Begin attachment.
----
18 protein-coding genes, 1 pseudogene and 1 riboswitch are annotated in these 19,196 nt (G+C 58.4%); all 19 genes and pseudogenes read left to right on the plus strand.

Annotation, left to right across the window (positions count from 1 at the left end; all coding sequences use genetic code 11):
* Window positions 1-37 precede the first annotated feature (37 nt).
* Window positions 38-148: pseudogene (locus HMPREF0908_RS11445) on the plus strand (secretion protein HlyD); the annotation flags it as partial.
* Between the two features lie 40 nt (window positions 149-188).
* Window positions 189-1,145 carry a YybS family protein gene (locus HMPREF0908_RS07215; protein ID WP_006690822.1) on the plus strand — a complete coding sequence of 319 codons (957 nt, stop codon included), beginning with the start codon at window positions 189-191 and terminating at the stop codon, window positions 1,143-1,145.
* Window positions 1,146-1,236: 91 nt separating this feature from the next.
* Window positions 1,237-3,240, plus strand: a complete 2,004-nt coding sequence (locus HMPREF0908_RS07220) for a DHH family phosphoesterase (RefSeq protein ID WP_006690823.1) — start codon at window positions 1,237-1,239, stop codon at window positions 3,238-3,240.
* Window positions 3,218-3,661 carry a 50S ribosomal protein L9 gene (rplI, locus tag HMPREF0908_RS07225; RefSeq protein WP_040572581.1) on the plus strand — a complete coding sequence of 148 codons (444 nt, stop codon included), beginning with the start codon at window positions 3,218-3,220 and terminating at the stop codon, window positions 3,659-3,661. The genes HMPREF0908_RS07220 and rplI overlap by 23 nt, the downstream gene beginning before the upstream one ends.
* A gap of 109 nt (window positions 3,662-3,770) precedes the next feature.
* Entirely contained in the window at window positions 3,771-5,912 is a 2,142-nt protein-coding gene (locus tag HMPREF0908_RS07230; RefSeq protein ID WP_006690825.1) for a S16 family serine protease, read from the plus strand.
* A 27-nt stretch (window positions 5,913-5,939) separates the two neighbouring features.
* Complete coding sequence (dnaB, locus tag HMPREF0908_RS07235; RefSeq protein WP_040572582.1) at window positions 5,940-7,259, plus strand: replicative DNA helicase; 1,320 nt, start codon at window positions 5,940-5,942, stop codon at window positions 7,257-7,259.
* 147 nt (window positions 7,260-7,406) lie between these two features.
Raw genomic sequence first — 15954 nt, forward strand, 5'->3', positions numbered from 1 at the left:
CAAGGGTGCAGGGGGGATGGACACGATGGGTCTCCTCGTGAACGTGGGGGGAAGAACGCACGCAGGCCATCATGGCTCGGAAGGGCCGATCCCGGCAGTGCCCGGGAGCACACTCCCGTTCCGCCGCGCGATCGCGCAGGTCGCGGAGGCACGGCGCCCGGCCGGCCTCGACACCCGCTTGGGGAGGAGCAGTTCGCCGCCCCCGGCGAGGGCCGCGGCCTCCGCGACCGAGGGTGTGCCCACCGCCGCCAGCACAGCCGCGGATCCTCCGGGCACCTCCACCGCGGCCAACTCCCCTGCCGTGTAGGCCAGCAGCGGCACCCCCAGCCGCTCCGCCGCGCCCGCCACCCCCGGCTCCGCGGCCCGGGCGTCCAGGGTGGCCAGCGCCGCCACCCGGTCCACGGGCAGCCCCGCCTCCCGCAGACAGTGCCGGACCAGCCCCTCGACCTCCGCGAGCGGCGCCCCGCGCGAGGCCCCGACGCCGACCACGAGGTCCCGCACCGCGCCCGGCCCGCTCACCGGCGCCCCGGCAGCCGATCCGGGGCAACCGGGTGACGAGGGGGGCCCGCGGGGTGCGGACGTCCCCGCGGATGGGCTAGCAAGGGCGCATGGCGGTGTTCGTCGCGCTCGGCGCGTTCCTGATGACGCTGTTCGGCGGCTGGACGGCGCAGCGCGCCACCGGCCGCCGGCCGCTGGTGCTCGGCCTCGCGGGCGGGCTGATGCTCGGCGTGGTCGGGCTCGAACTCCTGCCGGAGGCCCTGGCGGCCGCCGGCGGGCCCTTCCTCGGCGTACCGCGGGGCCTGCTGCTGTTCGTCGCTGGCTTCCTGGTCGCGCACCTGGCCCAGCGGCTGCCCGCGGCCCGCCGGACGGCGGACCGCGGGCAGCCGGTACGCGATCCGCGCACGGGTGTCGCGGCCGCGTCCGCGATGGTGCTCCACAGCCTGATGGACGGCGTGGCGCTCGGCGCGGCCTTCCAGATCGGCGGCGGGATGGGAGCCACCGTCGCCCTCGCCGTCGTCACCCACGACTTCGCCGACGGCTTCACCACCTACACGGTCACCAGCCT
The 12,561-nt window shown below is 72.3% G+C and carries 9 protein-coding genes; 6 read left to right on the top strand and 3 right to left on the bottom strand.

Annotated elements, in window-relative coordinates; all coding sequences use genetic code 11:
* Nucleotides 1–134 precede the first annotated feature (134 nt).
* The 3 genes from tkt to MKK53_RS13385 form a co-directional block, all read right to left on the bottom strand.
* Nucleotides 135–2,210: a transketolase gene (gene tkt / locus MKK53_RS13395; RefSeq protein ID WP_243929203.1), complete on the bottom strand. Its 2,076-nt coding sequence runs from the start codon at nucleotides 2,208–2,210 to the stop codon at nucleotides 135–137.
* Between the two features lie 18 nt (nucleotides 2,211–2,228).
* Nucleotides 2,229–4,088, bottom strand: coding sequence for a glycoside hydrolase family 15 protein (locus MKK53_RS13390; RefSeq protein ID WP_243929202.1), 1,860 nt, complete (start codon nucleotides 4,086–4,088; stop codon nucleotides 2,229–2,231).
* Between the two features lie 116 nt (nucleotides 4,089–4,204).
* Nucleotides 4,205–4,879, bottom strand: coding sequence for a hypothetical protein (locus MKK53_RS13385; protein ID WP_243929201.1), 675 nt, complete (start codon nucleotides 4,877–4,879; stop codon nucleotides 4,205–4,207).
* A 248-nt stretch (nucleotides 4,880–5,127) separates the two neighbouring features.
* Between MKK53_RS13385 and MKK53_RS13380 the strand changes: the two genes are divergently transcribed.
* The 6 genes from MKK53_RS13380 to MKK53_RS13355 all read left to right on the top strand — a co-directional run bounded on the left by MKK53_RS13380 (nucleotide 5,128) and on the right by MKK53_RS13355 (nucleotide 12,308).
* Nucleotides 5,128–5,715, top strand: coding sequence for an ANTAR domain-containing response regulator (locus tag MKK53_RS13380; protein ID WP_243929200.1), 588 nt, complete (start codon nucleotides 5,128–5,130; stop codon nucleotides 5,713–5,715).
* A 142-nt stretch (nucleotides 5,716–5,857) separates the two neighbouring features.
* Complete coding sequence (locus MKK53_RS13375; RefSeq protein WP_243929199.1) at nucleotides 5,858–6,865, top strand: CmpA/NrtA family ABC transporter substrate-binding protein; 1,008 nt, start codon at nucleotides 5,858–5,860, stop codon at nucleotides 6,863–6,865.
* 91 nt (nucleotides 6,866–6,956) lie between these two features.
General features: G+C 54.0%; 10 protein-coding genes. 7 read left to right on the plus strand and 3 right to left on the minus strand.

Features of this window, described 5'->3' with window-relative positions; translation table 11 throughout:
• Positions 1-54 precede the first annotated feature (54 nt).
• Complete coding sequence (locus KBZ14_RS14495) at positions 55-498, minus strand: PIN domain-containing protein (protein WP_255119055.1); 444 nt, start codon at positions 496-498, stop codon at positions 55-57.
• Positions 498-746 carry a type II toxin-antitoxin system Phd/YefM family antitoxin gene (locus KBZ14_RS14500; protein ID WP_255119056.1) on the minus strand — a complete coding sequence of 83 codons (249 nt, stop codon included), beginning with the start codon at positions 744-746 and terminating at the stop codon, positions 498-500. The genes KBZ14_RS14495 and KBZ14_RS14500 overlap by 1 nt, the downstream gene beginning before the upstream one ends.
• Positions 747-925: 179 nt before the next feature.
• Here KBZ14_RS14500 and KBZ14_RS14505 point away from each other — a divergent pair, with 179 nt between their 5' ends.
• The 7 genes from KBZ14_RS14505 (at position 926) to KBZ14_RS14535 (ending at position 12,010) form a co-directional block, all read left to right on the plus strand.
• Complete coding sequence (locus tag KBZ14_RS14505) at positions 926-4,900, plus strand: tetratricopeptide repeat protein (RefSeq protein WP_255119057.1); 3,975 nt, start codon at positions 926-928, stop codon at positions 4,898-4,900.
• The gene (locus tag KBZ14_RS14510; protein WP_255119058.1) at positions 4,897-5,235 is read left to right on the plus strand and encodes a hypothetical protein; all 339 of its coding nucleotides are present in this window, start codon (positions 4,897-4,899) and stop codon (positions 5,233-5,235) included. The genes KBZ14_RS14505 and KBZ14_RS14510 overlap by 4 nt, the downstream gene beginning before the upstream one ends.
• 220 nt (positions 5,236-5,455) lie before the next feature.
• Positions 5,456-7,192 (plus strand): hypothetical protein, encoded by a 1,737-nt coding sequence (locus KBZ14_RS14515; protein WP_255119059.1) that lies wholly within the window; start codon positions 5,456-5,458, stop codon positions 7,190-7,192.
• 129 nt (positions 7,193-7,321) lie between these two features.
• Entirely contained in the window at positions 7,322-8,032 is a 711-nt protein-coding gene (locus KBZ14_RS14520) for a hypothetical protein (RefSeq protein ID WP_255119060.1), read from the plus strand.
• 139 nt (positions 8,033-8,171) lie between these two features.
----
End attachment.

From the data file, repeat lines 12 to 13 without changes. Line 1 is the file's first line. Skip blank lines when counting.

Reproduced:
* A 27-nt stretch (window positions 5,913-5,939) separates the two neighbouring features.
* Complete coding sequence (dnaB, locus tag HMPREF0908_RS07235; RefSeq protein WP_040572582.1) at window positions 5,940-7,259, plus strand: replicative DNA helicase; 1,320 nt, start codon at window positions 5,940-5,942, stop codon at window positions 7,257-7,259.